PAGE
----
1,000 Years of History

This list of highlights from the past Millennium was compiled by Dr Paul Richards, former Borough Mayor, historian and author.

1000 to 1499

1086 – First mention of Lynn in Domesday Book.
1101 – St Margaret’s Church founded.
1204 – First Borough charter from King John.
1216 – King John “loses treasure in The Wash”.
1290s – River Ouse diverted from Wisbech to Lynn.
1349 – Black Death – at least 50 per cent of town population killed (or fled?).
1369 – Death of Nicholas of Lynn, both friar and sailor in the North Atlantic.
1421 – Trinity Guildhall built as a result of fire (Margery Kempe prayed for snow from St Margaret’s and town as a whole was saved!).
1429 – Rebuilding of St Nicholas’ Chapel completed (tower dates from 1220s).
1430 – St George’s Guildhall rebuilt.
1475 – German Hanseatic league secures a commercial HQ in Lynn (only one remaining in England today).
1485 – Red Mount Built.

1500 to 1799

1536-8 – Four Lynn friaries closed and pilgrimages “forbydden”.
1548 – Lynn’s religious guilds dissolved and Trinity Guildhall becomes Town Hall.
1561 – “Popish relics” destroyed in Lynn’s two market places.
1588 – Five Lynn ships joined Armada and all returned safely.
1607 – Storm and high tide flood Lynn.
1643 – Siege of Lynn – the town defended by Le Strange for King Charles I.
1666 – Great Plague.
1683/5 – Merchant Exchange built on the Purfleet by Bell for Sir John Turner. Custom House by 1718.
1702-42 – Sir Robert Walpole – England’s first Prime Minister – MP for Lynn and builds Houghton Hall.
1741 – September 8 at noon, great gale: St Margaret’s spire blown into nave and this part of church destroyed – tidal wave too.
1753-6 – Town’s Walks (part one) laid out.
1766-68 – Tower of All Saint’s Church collapses.
1782 – New Assembly Rooms built to the north of the Town Hall (cost £1,300).
1790 – George Vancouver commenced his great voyage to the Pacific and the north west coast of America (born in Lynn in 1757).
1798 – Horatio Nelson made a Freeman of Lynn.

1800 to 1859

1803-6 – London Road laid down.
1818-21 – Eau Brink Cut dug by army of navvies (Ouse now straight to South)
1813 – Methodists build new and impressive chapel in Tower Street.
1814 – On July 22, 2,000 townspeople sat down to a meal on the Tuesday Market Place to celebrate the downfall of Napolean.
1831-32 – King cholera strikes Lynn.
1835 – Lynn and West Norfolk Hospital opened.
1841 – Lynn Advertiser appears.
1846 – St John’s Church built (first new Anglican one since 1146) – cost £5000.
1850-2 – Estuary Cut dug by navvies to allow the Ouse a more direct route.
1852 – Board of Health (London) report on Lynn – shocking and disgusting!
1854 – Corn Exchange erected.
1856 – St James’ Workhouse constructed after dramatic collapse of the old one in 1854.

1860 to 1899

1861 – Royal family buy Sandringham House – rebuilt.
1869 – Alexandra Dock built and opened by Princess Alexandra (saved the port of Lynn).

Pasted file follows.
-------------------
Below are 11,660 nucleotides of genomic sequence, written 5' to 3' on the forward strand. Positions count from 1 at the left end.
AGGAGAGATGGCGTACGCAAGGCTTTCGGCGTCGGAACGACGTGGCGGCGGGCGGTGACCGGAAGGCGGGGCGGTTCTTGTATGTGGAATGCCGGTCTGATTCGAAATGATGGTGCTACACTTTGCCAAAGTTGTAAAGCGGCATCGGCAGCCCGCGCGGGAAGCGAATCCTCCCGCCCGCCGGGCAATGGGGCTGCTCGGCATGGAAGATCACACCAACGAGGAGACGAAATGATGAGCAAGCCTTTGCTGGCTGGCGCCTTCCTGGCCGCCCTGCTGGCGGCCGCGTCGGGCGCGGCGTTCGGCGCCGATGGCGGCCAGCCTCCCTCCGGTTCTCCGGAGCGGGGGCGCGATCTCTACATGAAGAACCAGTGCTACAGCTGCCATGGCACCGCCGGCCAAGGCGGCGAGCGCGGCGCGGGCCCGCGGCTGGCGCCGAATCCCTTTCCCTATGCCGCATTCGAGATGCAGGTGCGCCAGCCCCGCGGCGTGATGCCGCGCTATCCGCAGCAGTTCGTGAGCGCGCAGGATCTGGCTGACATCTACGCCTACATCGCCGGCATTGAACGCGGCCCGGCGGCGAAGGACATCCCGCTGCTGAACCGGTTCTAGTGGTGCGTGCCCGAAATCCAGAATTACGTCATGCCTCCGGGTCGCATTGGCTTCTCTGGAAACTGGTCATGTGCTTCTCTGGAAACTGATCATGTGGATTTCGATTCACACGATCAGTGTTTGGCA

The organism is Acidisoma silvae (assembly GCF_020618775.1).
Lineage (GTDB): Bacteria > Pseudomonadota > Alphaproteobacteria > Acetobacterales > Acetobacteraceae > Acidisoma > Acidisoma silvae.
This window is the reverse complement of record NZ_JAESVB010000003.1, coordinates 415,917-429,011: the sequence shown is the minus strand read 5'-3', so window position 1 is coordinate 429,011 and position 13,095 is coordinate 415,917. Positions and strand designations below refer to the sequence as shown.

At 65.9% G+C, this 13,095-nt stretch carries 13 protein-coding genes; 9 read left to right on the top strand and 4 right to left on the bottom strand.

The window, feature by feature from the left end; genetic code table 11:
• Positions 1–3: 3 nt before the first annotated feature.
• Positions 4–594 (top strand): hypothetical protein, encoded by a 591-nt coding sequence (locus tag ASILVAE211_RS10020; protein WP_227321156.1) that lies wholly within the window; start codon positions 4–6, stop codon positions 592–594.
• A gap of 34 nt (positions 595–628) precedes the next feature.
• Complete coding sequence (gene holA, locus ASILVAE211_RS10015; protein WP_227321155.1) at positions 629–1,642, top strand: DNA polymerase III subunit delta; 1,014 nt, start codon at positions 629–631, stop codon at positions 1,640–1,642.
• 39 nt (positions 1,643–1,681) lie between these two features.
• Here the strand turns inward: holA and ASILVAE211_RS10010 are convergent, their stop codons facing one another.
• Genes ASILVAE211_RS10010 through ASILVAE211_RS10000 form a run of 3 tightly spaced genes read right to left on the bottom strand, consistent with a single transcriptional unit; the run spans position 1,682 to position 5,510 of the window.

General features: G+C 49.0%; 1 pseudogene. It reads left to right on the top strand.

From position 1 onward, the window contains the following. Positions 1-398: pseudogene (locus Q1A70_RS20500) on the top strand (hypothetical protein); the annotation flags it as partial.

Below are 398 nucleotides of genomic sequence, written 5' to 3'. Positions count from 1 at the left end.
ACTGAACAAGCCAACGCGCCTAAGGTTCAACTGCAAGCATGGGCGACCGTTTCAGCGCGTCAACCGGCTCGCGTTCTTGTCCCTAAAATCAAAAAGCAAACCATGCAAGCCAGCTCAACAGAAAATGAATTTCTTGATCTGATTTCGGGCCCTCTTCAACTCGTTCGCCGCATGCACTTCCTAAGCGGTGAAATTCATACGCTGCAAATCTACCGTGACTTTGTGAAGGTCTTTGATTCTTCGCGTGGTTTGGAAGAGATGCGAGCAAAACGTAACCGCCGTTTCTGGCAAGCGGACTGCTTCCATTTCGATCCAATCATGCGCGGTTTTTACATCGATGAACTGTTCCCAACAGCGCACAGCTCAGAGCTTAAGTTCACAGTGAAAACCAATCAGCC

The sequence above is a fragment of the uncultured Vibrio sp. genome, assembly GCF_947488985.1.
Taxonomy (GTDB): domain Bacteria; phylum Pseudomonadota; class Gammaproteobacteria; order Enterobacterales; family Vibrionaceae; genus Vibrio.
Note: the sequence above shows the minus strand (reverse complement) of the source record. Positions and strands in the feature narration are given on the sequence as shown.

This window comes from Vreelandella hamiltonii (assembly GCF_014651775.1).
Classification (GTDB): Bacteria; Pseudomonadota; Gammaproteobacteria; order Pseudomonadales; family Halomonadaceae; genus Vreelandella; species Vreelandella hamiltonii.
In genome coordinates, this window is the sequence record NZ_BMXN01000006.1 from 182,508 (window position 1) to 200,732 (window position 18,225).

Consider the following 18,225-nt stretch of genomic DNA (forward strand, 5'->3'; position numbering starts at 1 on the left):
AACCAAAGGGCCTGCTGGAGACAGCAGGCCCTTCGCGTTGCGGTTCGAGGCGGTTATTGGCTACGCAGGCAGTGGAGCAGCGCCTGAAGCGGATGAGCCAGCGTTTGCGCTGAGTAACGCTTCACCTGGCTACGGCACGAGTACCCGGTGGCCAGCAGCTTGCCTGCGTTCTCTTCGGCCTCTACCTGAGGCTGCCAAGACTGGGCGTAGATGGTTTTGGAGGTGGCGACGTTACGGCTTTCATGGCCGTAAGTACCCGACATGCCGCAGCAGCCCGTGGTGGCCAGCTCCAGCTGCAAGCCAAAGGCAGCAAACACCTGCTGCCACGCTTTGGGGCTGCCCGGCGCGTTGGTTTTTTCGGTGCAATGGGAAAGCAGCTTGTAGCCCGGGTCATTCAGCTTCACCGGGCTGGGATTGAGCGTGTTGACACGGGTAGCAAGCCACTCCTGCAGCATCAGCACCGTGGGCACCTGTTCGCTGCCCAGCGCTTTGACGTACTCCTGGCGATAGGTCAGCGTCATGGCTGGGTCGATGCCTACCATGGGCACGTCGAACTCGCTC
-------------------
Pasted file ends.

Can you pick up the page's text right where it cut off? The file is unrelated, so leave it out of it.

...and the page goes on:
1872 – West Norfolk Fertilisers (Muck Works) starts production at South Lynn.
1873 – Frederick Savage founds St Nicholas’ Ironworks off Loke Road.
1875 – Alfred Dodman erects his engineering works by the railway to the new dock.
1883 – Port of Lynn’s Bentinck Dock built.
1894 – Cooper’s founded – making steam diggers (munitions in Great War).
1898 – Lynn Conservancy Board established to oversee shipping into harbour.
1899 – Electricity arrives.

1900 to 1949

1904 – Lynn Museum opened in converted Baptist Chapel (with a spire!)
1905 – Vaughn Williams visits Lynn and picks up over 30 folk songs from the fishermen.
1910 – First moving picture shown in the town at Lynn Mart in February.
1914-18 – Town and Port of Lynn much affected by impact of Great War.
1928 – Majestic Cinema built.
1929 – Bagge family sell up Lynn properties and are the last of the Merchant Princes to leave the town.
1935 – Lynn, the borough, is enlarged to include Gaywood.
1939 – Big new Post Office erected on Baxters Plain.
1939-45 – Second World War – major impact on Lynn as all other towns (evacuees, mobile population, bombing etc)

1950 to 1999

1951 – First Lynn Festival – still going: 50th in year 2000!
1958 – Campbell’s Soups came to Lynn – harbinger of a second industrial revolution. Followed by several other big companies (Dow 1957).
1959 – South Lynn railway station closed.
1962 – Lynn signed overspill agreement with GLC.
1967 – Muck Works closed with loss of 600 jobs.
1974 – End of historic Lynn Town Council and the creation of West Norfolk District Council.
1981 – Borough Council of King’s Lynn and West Norfolk receives Royal Charter.
1991 – True’s Yard Fisherfolk Museum opened.
1991 – Electrification of railway line between Lynn and Cambridge.
1996 – Corn Exchange of 1854 converted to modern town theatre (£4.6m).
1999 – North Sea Haven – Millennium Project – starts: Regeneration of Lynn’s riverside.

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